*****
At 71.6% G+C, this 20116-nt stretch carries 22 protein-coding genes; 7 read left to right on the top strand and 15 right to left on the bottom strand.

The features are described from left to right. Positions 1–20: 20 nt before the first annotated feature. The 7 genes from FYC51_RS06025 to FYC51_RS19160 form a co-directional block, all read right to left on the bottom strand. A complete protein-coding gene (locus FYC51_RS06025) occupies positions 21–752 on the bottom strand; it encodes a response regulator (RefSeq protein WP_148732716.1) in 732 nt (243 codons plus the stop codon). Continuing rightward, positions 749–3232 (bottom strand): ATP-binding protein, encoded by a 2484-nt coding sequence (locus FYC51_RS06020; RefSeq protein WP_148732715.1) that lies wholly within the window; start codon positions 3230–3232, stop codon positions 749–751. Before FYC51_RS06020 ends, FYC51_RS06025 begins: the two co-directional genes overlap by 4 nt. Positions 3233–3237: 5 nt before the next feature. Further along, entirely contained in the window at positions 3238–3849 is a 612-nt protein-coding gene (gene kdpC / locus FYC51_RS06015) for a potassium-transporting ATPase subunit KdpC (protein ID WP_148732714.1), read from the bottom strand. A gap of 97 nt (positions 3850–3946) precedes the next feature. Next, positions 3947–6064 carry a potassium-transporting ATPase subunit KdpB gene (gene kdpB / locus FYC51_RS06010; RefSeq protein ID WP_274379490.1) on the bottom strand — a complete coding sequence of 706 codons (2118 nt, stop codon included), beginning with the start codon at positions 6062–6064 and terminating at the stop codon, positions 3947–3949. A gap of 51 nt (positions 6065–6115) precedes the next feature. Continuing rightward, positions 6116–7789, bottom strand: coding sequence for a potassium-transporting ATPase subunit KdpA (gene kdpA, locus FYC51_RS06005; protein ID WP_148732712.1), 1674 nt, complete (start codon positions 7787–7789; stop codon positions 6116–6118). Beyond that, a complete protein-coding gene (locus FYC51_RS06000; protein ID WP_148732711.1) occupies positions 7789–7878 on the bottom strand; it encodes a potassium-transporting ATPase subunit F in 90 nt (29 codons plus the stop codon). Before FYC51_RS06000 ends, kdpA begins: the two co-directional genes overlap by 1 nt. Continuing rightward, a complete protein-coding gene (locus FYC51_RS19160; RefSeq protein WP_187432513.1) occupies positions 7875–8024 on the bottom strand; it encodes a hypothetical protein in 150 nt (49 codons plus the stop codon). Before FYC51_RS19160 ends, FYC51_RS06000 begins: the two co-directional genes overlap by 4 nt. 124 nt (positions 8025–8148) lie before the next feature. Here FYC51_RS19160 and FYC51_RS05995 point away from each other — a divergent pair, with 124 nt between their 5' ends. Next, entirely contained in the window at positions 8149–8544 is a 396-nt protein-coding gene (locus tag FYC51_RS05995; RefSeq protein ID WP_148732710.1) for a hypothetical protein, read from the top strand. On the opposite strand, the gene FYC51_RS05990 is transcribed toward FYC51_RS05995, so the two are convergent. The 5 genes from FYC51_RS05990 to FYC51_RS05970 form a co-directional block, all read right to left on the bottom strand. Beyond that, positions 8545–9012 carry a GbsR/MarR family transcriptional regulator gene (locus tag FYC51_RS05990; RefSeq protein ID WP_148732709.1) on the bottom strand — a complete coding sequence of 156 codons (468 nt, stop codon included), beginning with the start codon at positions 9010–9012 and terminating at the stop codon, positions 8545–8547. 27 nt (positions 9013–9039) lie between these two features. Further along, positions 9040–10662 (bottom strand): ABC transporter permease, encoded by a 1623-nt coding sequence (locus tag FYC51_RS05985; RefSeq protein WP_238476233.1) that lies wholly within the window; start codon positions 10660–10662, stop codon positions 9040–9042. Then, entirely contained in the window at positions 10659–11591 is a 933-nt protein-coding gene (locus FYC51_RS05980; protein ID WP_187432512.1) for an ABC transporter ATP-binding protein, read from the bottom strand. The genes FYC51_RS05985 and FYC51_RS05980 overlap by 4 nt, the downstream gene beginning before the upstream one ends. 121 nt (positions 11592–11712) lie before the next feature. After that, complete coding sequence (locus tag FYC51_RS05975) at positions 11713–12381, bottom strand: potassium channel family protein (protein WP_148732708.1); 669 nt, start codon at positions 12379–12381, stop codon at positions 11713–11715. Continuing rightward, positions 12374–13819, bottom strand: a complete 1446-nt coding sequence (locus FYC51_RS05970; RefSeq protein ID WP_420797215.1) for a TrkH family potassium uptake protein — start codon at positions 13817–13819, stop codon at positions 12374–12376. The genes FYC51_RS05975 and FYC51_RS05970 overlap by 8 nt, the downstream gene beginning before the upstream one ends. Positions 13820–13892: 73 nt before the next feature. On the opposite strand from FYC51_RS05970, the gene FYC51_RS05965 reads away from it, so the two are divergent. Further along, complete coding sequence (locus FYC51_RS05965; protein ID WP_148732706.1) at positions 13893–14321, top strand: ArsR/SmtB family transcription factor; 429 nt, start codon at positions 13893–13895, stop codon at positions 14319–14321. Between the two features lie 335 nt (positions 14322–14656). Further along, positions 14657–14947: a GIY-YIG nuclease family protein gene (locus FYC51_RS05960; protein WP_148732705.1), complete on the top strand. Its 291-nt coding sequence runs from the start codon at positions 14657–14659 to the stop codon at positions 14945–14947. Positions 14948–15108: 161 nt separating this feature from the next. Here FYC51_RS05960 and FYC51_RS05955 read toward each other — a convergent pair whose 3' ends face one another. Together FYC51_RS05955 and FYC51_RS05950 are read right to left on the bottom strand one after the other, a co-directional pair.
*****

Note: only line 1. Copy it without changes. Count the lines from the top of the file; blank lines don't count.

At 71.6% G+C, this 20116-nt stretch carries 22 protein-coding genes; 7 read left to right on the top strand and 15 right to left on the bottom strand.